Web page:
Most kids around the country are back in classrooms by now, but this school year isn’t quite the return-to-normalcy that everyone had hoped for. Covid-19 cases are surging again, and many school districts have already closed due to outbreaks. Others are offering remote learning options. This school year is already feeling uncertain and anxiety ridden for many students.
“Teacher, kids, everybody thought we were going to come back this year and everything would be back to normal,” says Dr. Nicole Christian-Brathwaite, a child and adolescent psychiatrist and a senior vice president at Array Behavioral Care. “And now that it’s not, how do we prepare kids for another potentially challenging year?”
That’s a question she’s been getting a lot from schools in recent weeks. So what do you do? Christian-Brathwaite and other mental health experts gave NPR some tips that parents, teachers and all adults can use to help kids cope better in these uncertain times.
- Adults, take care of your own well being first.
“There are no healthy children without healthy adults,” says Christian-Brathwaite.
It’s important for adults in charge of kids to take care of their own mental health, she says, so they are able to better manage whatever comes their way.
Practice things that will support your resilience, advises child and adolescent psychiatrist Dr. Vera Feuer, the associate vice president for school mental health at Northwell Health.
Feuer suggests doing calming activities like yoga and meditation. In fact, any physical activity can help, she adds, like hiking, dancing or playing sports. It will help you manage your emotions better and stay calm during stressful times, she says. And in the process you can teach your kids or students these important skills, too.
“Kids and parents should understand that we all have anxiety and stress in our lives, and the goal is not to eliminate it, but to learn to manage it,” adds Feuer.
Christian-Brathwaite suggests incorporating calming activities like meditation into the school day — either at the start of the day, or during transitions between classes.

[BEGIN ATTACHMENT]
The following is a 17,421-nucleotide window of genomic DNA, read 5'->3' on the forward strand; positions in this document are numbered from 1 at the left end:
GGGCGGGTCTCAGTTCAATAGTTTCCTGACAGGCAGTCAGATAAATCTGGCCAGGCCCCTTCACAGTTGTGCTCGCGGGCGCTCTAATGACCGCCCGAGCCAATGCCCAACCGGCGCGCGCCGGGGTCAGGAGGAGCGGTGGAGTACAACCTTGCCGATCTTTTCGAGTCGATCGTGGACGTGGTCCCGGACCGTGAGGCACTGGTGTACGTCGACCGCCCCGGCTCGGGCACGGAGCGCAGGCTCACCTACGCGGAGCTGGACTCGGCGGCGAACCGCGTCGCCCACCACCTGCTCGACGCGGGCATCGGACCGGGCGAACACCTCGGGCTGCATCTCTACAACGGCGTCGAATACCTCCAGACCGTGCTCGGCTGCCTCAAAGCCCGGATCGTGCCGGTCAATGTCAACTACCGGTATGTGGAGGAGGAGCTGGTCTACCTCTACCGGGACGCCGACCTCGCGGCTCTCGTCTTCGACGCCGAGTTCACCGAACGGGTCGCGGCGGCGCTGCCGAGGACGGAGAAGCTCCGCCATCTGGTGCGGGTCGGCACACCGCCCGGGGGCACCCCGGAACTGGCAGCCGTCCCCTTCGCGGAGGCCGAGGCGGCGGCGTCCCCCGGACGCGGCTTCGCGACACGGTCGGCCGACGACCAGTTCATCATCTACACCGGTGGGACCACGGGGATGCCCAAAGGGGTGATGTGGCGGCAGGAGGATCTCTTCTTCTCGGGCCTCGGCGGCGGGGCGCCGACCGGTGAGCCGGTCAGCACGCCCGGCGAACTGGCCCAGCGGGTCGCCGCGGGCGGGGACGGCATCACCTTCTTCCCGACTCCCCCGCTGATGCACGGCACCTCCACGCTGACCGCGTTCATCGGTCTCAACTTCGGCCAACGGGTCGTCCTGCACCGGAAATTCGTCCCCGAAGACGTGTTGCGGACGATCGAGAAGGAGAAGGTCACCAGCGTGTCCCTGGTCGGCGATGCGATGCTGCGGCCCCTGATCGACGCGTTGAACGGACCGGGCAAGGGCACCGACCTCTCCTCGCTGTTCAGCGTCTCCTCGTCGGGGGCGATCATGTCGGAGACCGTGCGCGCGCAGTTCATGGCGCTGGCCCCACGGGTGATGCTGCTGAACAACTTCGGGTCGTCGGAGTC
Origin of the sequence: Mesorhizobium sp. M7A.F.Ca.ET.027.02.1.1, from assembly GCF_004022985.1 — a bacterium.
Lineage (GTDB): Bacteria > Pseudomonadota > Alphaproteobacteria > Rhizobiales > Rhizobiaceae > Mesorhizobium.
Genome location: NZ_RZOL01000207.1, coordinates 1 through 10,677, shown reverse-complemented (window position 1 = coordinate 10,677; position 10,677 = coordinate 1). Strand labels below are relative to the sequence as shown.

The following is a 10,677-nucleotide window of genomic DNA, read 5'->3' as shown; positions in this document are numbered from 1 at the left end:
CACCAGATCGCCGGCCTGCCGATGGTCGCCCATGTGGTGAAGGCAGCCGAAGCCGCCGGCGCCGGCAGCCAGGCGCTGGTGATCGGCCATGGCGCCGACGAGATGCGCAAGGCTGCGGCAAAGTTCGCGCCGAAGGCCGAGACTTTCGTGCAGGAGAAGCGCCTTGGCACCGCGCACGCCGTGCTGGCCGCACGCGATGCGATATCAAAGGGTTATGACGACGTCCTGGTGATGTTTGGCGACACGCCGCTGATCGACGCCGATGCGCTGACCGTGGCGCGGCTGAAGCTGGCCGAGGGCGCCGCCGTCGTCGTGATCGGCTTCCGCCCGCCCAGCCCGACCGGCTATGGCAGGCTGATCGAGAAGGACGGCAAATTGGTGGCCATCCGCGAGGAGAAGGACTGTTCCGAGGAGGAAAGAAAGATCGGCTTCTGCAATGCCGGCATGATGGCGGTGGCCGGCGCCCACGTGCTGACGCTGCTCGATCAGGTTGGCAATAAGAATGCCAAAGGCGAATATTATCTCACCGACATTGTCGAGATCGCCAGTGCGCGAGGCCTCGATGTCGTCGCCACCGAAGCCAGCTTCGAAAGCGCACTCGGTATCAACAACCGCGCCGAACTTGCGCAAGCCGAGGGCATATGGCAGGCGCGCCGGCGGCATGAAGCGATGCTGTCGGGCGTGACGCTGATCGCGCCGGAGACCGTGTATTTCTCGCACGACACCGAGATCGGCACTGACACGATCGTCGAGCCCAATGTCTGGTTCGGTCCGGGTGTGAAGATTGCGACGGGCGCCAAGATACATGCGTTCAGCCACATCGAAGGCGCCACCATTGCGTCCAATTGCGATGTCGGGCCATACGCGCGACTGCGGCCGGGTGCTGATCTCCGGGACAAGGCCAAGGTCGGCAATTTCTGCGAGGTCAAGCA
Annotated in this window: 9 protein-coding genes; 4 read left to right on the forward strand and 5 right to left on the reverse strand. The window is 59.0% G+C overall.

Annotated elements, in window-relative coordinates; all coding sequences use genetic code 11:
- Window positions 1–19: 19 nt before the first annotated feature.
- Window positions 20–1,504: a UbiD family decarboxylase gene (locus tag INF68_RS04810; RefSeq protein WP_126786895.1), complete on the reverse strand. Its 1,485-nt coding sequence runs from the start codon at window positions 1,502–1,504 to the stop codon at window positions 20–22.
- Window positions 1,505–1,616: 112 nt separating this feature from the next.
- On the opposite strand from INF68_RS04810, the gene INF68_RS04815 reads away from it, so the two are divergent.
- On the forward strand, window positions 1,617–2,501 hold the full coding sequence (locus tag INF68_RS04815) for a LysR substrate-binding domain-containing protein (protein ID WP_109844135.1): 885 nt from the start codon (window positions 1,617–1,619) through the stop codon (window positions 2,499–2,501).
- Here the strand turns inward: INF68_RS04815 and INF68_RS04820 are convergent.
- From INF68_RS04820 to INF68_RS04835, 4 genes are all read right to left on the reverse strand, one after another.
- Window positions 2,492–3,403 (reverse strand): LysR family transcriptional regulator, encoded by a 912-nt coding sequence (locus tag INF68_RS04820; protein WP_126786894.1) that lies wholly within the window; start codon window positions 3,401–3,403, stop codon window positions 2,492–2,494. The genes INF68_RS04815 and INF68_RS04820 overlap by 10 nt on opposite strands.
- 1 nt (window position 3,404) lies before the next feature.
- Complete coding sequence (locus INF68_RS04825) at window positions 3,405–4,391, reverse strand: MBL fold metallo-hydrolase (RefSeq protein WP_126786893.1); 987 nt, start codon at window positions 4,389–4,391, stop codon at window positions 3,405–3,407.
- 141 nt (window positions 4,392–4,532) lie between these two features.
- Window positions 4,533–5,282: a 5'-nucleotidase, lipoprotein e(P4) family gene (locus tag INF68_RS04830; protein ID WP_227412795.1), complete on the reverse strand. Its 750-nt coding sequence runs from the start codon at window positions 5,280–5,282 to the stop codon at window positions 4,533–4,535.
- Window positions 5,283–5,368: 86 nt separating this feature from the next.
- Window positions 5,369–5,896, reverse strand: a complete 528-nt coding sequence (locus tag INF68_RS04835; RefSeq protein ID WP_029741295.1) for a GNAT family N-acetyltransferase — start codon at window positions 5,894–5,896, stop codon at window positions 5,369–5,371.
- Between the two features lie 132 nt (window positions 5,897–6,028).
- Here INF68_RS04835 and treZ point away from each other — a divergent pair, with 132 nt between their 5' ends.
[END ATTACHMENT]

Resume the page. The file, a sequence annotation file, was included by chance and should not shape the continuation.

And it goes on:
“Something as simple as a regular practice of meditation or mindfulness, it decreases our stress response,” she says. “It brings kids out of that fight, flight or freeze, and it brings the adults out of it as well.”
- Talk to kids about their concerns — and validate their feelings
It’s important to start talking to kids about their emotions and their mental health early, and before things reach a crisis point.
Families should “provide kids with open spaces to discuss their concerns,” says Feuer. “This generation is changing in terms of their view of mental health. And there is a positive shift in the stigma issue in terms of kids being more willing and able to come forward and talk about things. And really, adults need to continue to support that.”
The same advice goes for schools, too, says Dena Trujillo, interim CEO of Crisis Text Line, which has created a toolkit called Mental Health School Supplies to help kids cope better during these times.
“Some of these things seem basic, but they’re really important,” she says.
And when kids express their concerns, say about being back in school, or fear of infections, parents and teachers need to accept their concerns as valid, says Feuer, and then teach them tools to manage their anxiety and stress, like yoga, meditation and mindfulness. [see the ful article]